• Output expanded 0.1% in fourth quarter from previous quarter
  • Mexico has held out against region rate-cutting trend

Mexico’s economy barely grew in the fourth quarter, bolstering the chances that the central bank will join the regional trend for interest rate cuts as soon as next month.

Official data released Thursday showed gross domestic product expanded 0.1% in the October-December period compared to the previous quarter, as manufacturing and construction activity contracted. The result was in line with the median estimate of economists surveyed by Bloomberg.

From the same period a year earlier, GDP grew 2.5%. For the whole year, output expanded 3.2%.

Mexico is the only major inflation-targeting economy in Latin America that has yet to start cutting interest rates, and a benchmark interest rate at 11.25% is constraining consumer demand. The weak growth, combined with a bigger-than-expected drop in the inflation rate this month, should allow the central bank to start monetary within weeks, said Alberto Ramos, chief Latin America economist at Goldman Sachs.

“Softer growth and progress on the inflation front should allow the central bank to cut a quarter percentage point in March,” Ramos said. “More likely we are now shifting to a path of more moderate growth.”

The agricultural sector shrank 0.1% in the fourth quarter, as did the secondary sector that includes manufacturing and construction, as government spending on some major projects started to slow. The services sector grew 0.3%, compared to much more robust performance earlier in the year.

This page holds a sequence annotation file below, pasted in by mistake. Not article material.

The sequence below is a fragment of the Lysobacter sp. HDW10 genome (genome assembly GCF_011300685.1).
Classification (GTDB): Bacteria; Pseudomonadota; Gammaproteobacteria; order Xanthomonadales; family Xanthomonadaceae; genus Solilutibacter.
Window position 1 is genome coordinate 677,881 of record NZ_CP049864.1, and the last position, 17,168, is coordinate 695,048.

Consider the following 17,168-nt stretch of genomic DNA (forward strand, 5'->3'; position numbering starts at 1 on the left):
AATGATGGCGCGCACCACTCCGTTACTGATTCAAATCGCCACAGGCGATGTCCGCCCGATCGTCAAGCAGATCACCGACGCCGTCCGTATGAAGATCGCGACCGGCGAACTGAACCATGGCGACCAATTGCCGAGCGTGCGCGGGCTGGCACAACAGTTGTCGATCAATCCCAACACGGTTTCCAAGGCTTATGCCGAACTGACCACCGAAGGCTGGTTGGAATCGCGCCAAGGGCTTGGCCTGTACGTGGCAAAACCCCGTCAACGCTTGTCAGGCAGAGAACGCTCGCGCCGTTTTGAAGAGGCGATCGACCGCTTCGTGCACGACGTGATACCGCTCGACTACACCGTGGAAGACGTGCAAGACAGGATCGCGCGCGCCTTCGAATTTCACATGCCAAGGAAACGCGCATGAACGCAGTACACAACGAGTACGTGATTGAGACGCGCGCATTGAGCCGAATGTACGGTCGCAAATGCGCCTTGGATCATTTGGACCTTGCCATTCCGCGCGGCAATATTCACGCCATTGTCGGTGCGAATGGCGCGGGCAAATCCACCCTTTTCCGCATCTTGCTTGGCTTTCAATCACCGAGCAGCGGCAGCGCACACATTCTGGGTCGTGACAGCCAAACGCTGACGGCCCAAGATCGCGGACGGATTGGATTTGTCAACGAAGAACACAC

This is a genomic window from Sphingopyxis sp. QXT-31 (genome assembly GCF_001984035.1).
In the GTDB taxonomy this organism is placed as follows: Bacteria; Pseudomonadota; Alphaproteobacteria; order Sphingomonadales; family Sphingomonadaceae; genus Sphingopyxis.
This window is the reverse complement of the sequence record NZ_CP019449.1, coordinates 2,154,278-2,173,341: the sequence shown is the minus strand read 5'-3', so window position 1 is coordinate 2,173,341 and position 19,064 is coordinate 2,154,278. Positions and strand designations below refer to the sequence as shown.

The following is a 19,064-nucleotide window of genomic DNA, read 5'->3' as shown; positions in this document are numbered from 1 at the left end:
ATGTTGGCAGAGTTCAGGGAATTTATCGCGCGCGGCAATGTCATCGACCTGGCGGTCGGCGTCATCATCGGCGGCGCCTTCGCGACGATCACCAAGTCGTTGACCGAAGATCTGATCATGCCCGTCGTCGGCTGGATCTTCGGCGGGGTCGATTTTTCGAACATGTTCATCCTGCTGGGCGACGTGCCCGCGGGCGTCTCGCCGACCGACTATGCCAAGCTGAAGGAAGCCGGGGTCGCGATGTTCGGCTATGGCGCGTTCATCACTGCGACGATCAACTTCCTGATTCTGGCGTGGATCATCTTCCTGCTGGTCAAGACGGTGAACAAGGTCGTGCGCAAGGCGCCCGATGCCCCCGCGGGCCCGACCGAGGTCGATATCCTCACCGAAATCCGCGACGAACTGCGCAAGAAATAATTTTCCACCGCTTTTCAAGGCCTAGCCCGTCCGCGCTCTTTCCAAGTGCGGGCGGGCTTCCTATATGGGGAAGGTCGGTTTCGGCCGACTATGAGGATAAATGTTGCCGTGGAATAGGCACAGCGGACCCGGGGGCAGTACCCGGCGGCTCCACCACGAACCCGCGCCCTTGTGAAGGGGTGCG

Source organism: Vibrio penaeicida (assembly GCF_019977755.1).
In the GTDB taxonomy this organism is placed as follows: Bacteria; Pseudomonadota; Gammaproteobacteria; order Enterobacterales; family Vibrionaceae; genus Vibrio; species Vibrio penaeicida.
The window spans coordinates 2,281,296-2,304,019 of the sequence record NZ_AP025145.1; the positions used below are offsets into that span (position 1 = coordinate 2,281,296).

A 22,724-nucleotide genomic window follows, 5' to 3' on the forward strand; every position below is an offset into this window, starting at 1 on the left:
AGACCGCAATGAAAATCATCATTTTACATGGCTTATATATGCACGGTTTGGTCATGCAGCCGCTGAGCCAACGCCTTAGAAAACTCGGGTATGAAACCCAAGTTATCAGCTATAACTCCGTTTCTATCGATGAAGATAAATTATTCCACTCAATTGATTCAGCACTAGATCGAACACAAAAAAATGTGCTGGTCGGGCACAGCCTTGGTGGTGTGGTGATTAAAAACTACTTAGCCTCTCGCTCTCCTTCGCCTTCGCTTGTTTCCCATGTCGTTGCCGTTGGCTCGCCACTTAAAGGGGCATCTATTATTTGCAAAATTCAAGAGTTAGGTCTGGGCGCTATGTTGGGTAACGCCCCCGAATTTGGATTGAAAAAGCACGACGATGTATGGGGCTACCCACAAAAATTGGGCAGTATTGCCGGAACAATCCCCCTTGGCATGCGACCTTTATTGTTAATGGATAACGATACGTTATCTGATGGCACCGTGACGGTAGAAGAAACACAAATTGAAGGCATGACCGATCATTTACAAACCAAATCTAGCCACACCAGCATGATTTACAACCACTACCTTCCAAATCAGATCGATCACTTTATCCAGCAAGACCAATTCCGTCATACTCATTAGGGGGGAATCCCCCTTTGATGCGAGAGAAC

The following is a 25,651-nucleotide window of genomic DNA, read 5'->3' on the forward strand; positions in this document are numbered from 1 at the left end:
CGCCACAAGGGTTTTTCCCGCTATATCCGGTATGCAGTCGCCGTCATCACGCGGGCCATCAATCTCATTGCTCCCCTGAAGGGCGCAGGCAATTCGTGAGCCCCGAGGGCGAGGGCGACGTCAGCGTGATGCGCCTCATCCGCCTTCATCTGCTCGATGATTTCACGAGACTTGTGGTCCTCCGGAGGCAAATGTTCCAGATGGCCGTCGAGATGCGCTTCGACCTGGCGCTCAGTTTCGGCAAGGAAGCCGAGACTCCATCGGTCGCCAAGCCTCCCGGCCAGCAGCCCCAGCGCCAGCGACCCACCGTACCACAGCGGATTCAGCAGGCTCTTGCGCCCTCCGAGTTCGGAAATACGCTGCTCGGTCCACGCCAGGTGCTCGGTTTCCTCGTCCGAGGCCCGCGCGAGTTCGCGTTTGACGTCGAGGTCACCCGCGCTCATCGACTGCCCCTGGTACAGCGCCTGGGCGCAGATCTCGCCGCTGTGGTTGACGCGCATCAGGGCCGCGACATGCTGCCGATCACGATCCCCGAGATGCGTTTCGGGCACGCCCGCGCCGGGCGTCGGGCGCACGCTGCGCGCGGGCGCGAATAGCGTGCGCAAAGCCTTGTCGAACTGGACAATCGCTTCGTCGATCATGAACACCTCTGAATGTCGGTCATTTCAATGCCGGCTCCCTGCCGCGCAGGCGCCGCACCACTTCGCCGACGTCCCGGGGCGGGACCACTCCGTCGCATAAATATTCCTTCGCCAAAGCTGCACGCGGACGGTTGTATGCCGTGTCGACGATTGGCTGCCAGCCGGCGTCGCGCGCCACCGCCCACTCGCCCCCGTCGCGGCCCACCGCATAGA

Economists in the most recent Citibanamex survey see Mexico’s GDP expanding 2.4% in 2024 and 1.9% in 2025.

“This is evidence of strong economic deceleration toward the end of the year, and the trend doesn’t look like it’s going to change,” said Gabriela Siller, director of economic analysis at Grupo Financiero Base, speaking before the report was published.

In a seperate report on Thursday, the statistics agency said that annual inflation slowed to 4.45% in early February, a bigger drop than forecast by all 23 analysts surveyed by Bloomberg.

Mexico is heavily dependent upon the US — its No. 1 trade partner and the source of much of the cash that immigrants send home — and presidential elections in both countries this year introduce a host of political variables to economic forecasts.

Written By:  — With assistance from Rafael Gayol @Bloomberg

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